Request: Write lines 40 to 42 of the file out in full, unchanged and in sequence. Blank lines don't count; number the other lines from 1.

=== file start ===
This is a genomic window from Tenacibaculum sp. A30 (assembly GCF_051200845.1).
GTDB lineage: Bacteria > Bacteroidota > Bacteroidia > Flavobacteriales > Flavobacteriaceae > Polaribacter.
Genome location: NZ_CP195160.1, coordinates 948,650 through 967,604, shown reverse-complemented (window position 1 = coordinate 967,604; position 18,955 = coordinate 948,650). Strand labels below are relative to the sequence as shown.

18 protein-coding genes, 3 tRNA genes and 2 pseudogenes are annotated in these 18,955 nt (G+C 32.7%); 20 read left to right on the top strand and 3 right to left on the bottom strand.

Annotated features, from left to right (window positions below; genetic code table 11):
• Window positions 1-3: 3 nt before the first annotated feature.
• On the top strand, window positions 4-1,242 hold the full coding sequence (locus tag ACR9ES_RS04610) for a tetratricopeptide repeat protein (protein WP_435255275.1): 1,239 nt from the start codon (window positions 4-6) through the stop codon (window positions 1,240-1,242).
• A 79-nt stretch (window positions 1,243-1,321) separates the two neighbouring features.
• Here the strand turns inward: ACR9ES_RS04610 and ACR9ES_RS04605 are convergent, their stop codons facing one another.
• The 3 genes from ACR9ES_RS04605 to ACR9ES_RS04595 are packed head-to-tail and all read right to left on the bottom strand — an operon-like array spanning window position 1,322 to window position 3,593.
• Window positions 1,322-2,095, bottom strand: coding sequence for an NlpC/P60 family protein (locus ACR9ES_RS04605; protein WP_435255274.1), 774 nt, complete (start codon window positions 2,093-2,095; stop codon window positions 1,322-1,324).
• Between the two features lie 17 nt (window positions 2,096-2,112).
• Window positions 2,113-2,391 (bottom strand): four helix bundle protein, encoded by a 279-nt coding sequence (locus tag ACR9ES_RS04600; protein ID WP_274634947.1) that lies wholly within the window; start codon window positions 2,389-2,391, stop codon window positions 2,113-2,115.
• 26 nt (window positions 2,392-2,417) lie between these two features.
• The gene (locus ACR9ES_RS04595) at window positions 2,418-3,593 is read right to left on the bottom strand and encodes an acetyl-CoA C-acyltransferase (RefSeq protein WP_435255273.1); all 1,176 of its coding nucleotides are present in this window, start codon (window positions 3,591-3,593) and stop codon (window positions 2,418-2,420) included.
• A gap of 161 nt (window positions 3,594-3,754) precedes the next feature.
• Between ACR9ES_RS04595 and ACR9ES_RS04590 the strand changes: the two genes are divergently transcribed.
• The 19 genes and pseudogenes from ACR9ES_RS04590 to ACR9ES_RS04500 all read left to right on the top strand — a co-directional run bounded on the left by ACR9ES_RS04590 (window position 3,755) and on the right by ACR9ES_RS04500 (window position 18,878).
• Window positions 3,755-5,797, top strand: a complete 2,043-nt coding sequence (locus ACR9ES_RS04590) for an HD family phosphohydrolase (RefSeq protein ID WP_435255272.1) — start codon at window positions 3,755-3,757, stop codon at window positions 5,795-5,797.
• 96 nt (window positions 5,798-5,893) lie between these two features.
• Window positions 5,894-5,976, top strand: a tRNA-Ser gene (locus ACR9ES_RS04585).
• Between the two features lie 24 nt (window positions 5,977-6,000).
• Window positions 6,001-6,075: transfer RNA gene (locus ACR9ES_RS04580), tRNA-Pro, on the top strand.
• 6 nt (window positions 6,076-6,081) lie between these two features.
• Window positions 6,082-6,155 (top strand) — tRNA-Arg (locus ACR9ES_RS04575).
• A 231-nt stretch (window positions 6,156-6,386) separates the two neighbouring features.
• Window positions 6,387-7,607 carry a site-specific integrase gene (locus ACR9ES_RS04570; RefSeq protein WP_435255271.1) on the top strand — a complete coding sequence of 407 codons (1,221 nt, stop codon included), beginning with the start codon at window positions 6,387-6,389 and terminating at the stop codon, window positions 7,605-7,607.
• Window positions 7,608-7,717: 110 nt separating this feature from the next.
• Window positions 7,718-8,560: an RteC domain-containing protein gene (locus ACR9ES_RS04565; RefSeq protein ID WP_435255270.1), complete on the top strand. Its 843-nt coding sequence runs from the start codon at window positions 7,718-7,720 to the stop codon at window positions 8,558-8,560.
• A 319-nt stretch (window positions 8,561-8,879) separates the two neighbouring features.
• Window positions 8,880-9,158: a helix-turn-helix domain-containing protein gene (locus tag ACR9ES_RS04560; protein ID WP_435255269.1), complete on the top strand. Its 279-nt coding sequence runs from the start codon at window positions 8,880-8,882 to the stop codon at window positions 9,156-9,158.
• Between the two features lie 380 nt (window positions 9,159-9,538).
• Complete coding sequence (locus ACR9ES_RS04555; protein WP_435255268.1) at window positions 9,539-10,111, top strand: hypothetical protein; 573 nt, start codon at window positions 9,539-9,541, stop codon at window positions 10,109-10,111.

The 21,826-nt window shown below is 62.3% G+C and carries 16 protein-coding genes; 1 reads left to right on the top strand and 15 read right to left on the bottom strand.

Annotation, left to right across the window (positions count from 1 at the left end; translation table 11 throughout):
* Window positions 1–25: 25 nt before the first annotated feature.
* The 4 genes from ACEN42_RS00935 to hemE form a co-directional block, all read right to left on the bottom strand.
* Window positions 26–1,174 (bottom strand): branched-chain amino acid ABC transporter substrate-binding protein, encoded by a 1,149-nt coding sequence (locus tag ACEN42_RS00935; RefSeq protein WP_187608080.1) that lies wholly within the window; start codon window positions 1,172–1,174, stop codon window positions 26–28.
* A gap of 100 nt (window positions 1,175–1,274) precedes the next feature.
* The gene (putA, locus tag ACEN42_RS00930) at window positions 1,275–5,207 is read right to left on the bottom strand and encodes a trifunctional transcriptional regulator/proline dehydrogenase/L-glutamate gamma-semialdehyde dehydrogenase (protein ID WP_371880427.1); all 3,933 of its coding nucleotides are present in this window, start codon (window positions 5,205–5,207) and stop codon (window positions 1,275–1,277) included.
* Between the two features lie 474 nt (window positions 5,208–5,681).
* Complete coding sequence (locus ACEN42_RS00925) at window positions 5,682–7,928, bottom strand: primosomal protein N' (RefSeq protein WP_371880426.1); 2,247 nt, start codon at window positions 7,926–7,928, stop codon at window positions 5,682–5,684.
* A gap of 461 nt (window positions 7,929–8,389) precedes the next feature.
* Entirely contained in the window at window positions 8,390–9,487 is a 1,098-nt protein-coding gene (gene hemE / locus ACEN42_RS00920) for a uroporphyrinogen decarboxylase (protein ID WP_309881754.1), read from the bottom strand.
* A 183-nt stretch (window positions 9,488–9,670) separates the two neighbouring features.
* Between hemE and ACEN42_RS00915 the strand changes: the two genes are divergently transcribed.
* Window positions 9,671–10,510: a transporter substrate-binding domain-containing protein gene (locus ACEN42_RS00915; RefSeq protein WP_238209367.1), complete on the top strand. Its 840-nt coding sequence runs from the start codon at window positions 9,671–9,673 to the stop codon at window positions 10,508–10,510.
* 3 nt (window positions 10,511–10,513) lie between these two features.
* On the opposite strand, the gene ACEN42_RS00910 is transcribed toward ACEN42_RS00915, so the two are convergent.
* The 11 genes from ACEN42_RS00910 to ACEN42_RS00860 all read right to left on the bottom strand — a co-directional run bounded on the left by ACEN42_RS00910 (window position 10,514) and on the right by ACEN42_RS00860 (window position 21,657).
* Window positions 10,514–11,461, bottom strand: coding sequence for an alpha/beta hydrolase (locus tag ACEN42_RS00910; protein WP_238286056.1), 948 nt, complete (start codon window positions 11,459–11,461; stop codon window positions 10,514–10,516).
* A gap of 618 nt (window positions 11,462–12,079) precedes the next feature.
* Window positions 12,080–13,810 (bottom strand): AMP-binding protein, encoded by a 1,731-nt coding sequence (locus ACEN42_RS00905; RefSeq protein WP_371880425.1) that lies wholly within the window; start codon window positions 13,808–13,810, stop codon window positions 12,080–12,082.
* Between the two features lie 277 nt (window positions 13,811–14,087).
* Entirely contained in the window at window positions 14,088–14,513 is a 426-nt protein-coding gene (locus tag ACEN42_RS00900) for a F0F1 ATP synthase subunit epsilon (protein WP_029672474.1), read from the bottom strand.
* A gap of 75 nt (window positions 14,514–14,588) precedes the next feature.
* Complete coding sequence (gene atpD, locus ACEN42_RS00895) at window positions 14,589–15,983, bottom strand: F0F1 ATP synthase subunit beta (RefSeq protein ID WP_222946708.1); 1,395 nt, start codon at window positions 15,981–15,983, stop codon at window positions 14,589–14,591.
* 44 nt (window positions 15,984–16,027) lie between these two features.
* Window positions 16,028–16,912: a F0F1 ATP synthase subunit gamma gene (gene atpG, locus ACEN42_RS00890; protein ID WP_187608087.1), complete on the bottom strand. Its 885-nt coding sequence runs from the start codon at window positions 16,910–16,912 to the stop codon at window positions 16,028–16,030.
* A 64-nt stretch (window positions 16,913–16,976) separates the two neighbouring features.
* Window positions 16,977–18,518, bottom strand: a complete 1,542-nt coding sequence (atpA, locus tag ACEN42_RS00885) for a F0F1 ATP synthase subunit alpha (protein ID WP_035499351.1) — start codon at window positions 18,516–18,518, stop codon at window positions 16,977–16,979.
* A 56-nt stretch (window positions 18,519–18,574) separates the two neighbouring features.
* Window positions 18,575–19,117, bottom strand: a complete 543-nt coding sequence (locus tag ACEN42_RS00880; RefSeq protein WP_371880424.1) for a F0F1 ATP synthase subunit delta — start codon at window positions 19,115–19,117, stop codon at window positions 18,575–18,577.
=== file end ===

* The gene (putA, locus tag ACEN42_RS00930) at window positions 1,275–5,207 is read right to left on the bottom strand and encodes a trifunctional transcriptional regulator/proline dehydrogenase/L-glutamate gamma-semialdehyde dehydrogenase (protein ID WP_371880427.1); all 3,933 of its coding nucleotides are present in this window, start codon (window positions 5,205–5,207) and stop codon (window positions 1,275–1,277) included.
* Between the two features lie 474 nt (window positions 5,208–5,681).
* Complete coding sequence (locus ACEN42_RS00925) at window positions 5,682–7,928, bottom strand: primosomal protein N' (RefSeq protein WP_371880426.1); 2,247 nt, start codon at window positions 7,926–7,928, stop codon at window positions 5,682–5,684.